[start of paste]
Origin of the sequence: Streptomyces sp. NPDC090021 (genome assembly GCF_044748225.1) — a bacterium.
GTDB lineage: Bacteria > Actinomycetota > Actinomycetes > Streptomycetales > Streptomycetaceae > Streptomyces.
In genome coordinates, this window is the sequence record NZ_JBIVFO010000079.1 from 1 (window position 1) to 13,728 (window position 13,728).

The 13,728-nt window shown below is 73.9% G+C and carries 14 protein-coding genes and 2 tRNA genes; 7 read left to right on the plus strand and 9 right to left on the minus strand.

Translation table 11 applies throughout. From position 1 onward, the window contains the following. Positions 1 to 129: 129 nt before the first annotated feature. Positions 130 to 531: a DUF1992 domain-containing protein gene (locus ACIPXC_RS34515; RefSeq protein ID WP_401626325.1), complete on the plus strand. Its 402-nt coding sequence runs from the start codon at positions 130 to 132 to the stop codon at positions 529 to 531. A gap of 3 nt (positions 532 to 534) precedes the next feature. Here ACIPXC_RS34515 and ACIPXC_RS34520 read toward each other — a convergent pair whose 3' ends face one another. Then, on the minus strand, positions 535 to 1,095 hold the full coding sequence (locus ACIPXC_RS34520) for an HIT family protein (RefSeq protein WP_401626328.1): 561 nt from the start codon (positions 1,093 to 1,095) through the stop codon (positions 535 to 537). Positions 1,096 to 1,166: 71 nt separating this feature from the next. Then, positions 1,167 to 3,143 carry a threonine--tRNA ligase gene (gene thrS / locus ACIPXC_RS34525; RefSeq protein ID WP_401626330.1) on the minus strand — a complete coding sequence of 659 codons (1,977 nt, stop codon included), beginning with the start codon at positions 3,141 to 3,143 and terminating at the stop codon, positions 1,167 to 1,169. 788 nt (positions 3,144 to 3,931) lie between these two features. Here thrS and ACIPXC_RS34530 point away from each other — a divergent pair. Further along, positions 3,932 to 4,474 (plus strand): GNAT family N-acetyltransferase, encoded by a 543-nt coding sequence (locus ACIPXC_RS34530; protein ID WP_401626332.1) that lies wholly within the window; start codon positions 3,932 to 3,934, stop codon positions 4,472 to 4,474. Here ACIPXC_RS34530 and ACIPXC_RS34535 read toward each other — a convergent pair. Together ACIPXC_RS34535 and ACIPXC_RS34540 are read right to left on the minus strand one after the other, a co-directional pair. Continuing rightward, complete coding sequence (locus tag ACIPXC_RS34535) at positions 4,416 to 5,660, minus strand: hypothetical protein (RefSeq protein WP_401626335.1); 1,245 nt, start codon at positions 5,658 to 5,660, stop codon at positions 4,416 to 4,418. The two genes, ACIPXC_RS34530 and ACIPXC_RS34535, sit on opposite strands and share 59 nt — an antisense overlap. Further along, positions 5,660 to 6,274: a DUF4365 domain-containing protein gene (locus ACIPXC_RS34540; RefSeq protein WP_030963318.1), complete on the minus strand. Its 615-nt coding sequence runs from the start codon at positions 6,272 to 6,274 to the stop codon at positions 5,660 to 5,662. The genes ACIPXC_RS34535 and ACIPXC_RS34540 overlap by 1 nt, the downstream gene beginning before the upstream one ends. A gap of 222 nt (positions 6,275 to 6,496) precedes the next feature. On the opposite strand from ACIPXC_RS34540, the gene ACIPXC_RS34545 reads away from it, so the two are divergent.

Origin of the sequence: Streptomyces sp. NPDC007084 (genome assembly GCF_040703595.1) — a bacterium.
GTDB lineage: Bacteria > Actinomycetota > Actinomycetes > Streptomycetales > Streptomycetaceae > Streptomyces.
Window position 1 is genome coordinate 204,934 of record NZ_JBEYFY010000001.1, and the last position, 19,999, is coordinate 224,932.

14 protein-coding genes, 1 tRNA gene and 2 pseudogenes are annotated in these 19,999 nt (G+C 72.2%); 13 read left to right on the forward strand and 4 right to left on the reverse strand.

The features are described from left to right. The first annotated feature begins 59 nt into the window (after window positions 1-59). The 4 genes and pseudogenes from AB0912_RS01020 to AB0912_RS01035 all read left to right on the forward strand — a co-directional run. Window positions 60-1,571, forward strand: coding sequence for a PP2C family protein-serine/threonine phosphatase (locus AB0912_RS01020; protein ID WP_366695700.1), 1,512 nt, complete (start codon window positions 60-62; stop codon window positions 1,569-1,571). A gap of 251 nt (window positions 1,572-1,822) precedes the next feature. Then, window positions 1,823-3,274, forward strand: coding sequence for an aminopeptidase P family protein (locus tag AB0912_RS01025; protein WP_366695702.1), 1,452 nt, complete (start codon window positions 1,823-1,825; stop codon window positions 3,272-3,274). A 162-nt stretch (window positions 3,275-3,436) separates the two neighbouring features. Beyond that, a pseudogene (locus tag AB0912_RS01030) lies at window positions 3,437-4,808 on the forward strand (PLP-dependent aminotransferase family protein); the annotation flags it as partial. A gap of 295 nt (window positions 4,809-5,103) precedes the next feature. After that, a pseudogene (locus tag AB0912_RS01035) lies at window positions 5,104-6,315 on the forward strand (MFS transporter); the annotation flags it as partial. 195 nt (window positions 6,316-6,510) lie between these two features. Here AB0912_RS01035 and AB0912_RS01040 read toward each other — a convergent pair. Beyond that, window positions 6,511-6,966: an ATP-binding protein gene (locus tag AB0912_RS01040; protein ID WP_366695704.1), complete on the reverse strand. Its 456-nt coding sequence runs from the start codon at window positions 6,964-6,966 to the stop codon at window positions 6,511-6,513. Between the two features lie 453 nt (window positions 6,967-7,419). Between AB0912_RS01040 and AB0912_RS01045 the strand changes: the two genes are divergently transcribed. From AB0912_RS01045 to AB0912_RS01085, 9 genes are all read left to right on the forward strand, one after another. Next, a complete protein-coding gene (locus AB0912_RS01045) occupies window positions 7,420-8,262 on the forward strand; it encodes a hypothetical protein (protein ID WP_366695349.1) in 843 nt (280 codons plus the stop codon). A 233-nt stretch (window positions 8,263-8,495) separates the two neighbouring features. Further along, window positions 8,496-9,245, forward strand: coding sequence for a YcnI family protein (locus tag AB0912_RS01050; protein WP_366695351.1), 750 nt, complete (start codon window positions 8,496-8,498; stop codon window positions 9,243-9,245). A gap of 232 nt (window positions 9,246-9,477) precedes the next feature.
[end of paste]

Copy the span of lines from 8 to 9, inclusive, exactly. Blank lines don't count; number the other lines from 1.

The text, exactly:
Window position 1 is genome coordinate 204,934 of record NZ_JBEYFY010000001.1, and the last position, 19,999, is coordinate 224,932.

14 protein-coding genes, 1 tRNA gene and 2 pseudogenes are annotated in these 19,999 nt (G+C 72.2%); 13 read left to right on the forward strand and 4 right to left on the reverse strand.